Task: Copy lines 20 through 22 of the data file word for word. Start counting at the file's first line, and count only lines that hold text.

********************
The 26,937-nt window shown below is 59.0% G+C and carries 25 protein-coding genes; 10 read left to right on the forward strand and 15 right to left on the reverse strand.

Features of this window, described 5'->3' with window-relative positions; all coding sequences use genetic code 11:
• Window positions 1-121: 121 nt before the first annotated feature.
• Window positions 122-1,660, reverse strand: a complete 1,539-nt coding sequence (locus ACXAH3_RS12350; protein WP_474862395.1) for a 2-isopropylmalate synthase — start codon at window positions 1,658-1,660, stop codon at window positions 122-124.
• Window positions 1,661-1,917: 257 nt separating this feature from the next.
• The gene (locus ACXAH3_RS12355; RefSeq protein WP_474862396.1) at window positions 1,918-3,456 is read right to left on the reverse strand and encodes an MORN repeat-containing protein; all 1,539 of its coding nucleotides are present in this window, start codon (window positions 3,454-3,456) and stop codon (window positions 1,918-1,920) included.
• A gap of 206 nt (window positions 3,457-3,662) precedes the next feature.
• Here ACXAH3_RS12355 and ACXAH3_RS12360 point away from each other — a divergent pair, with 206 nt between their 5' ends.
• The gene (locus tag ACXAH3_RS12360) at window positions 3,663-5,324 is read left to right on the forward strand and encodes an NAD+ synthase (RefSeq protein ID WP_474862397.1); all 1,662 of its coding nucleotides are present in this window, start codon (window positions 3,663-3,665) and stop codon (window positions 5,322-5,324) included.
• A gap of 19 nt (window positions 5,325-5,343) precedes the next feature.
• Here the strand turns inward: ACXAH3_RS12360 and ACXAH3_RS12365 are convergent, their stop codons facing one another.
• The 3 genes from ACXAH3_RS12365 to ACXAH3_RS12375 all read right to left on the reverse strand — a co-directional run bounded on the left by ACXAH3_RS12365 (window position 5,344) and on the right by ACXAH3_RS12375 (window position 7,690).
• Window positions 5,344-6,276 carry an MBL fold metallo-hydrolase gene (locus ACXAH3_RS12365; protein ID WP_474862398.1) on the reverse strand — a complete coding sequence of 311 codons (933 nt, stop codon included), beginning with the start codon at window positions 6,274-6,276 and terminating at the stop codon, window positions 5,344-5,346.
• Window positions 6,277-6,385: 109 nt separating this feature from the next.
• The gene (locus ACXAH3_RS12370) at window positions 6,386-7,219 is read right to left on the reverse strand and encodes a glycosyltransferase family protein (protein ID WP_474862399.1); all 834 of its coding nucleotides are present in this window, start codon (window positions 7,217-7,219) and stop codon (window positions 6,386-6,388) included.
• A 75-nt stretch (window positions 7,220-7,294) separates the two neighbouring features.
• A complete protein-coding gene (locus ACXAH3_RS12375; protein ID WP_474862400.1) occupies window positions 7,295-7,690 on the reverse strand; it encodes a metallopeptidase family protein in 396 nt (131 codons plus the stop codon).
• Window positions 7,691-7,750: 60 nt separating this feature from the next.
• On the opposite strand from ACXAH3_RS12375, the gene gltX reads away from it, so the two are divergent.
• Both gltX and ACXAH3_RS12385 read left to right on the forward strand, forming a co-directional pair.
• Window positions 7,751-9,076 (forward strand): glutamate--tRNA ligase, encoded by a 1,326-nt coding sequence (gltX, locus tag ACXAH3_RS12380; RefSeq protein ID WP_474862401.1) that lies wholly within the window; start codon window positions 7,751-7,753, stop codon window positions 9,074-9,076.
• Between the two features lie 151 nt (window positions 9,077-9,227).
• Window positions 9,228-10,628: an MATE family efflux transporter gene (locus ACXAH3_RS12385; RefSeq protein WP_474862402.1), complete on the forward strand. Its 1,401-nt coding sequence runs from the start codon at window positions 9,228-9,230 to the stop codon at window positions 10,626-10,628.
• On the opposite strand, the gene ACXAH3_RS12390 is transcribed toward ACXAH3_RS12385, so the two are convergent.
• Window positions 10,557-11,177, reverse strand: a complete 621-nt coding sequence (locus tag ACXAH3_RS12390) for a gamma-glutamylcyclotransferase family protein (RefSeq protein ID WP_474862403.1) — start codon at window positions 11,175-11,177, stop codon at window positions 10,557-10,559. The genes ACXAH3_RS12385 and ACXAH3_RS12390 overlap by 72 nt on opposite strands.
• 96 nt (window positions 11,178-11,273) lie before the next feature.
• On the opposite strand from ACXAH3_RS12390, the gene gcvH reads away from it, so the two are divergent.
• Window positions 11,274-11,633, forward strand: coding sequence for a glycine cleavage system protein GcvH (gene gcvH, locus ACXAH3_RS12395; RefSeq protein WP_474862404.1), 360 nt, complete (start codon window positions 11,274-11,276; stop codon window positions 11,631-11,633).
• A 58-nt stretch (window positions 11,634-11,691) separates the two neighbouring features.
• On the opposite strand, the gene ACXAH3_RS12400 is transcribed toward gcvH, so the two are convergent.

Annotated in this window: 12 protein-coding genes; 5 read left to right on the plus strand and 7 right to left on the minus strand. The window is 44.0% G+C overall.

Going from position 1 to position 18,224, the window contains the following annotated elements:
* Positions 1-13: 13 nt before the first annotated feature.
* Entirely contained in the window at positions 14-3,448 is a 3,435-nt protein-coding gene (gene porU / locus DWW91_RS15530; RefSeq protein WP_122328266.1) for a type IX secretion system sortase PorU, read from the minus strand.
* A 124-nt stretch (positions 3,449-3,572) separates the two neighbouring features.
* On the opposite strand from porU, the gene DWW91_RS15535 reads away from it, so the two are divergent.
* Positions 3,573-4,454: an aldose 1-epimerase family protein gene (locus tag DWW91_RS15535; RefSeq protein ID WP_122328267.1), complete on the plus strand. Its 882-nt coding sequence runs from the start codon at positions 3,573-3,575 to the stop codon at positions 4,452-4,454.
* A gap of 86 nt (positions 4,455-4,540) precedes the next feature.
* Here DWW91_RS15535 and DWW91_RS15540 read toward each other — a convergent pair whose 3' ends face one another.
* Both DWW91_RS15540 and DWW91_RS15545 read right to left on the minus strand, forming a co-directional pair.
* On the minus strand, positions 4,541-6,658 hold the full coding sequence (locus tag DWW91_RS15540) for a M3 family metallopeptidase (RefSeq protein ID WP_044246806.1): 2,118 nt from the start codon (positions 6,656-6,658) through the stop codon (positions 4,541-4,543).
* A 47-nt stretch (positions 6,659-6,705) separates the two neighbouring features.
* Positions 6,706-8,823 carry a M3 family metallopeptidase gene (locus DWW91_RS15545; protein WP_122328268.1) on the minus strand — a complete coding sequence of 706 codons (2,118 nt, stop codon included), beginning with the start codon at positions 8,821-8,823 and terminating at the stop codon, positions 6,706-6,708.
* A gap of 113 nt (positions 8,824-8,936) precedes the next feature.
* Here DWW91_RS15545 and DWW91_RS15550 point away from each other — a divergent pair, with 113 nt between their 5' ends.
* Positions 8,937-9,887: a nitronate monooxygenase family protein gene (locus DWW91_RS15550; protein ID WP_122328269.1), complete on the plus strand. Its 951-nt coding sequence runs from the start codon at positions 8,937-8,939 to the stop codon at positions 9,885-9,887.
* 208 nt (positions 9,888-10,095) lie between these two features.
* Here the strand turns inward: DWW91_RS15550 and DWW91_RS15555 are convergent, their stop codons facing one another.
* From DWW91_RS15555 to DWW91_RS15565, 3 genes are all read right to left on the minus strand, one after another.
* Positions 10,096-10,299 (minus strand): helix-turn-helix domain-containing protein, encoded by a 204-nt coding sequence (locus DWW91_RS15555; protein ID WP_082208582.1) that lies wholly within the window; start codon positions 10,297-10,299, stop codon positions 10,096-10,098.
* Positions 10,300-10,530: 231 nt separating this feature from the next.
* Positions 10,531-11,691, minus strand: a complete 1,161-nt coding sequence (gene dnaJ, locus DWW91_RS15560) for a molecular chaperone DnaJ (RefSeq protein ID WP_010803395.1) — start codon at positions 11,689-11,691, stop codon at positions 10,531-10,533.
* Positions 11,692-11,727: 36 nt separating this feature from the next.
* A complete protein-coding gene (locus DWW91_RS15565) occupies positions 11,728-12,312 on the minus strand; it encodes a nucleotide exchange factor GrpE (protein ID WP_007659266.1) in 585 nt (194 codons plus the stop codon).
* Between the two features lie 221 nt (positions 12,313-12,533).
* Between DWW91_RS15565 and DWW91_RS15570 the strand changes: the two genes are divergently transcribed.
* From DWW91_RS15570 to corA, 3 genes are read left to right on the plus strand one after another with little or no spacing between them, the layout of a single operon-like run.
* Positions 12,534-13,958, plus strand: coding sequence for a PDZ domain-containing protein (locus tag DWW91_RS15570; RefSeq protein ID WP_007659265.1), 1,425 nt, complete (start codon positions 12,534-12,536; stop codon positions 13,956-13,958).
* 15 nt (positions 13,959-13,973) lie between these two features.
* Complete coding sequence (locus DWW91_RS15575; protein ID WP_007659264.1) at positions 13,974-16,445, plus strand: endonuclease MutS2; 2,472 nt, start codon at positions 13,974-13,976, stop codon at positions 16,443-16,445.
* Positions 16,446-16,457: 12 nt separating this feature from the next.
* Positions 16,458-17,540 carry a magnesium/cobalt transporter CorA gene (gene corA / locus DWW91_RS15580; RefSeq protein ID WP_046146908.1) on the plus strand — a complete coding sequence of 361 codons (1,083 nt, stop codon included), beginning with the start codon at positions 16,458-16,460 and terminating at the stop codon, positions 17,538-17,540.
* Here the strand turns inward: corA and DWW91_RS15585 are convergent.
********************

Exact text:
• Both gltX and ACXAH3_RS12385 read left to right on the forward strand, forming a co-directional pair.
• Window positions 7,751-9,076 (forward strand): glutamate--tRNA ligase, encoded by a 1,326-nt coding sequence (gltX, locus tag ACXAH3_RS12380; RefSeq protein ID WP_474862401.1) that lies wholly within the window; start codon window positions 7,751-7,753, stop codon window positions 9,074-9,076.
• Between the two features lie 151 nt (window positions 9,077-9,227).